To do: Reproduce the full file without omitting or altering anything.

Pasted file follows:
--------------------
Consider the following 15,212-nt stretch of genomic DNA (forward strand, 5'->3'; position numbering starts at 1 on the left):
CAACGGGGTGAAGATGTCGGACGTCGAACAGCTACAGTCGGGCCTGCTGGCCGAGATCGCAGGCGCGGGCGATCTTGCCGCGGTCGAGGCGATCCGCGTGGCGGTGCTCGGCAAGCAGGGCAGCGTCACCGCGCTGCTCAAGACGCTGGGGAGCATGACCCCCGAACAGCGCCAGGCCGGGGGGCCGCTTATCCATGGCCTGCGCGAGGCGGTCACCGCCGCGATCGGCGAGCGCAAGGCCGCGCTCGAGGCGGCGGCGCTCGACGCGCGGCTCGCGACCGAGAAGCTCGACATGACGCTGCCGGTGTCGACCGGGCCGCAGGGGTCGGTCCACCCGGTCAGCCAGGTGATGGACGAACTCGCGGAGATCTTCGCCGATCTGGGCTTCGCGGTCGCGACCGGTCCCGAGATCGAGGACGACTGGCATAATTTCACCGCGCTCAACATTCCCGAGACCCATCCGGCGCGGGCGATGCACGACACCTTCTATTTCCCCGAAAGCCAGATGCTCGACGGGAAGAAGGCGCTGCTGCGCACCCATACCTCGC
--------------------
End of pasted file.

Consider the following 15,212-nt stretch of genomic DNA (forward strand, 5'->3'; position numbering starts at 1 on the left):
CAACGGGGTGAAGATGTCGGACGTCGAACAGCTACAGTCGGGCCTGCTGGCCGAGATCGCAGGCGCGGGCGATCTTGCCGCGGTCGAGGCGATCCGCGTGGCGGTGCTCGGCAAGCAGGGCAGCGTCACCGCGCTGCTCAAGACGCTGGGGAGCATGACCCCCGAACAGCGCCAGGCCGGGGGGCCGCTTATCCATGGCCTGCGCGAGGCGGTCACCGCCGCGATCGGCGAGCGCAAGGCCGCGCTCGAGGCGGCGGCGCTCGACGCGCGGCTCGCGACCGAGAAGCTCGACATGACGCTGCCGGTGTCGACCGGGCCGCAGGGGTCGGTCCACCCGGTCAGCCAGGTGATGGACGAACTCGCGGAGATCTTCGCCGATCTGGGCTTCGCGGTCGCGACCGGTCCCGAGATCGAGGACGACTGGCATAATTTCACCGCGCTCAACATTCCCGAGACCCATCCGGCGCGGGCGATGCACGACACCTTCTATTTCCCCGAAAGCCAGATGCTCGACGGGAAGAAGGCGCTGCTGCGCACCCATACCTCGC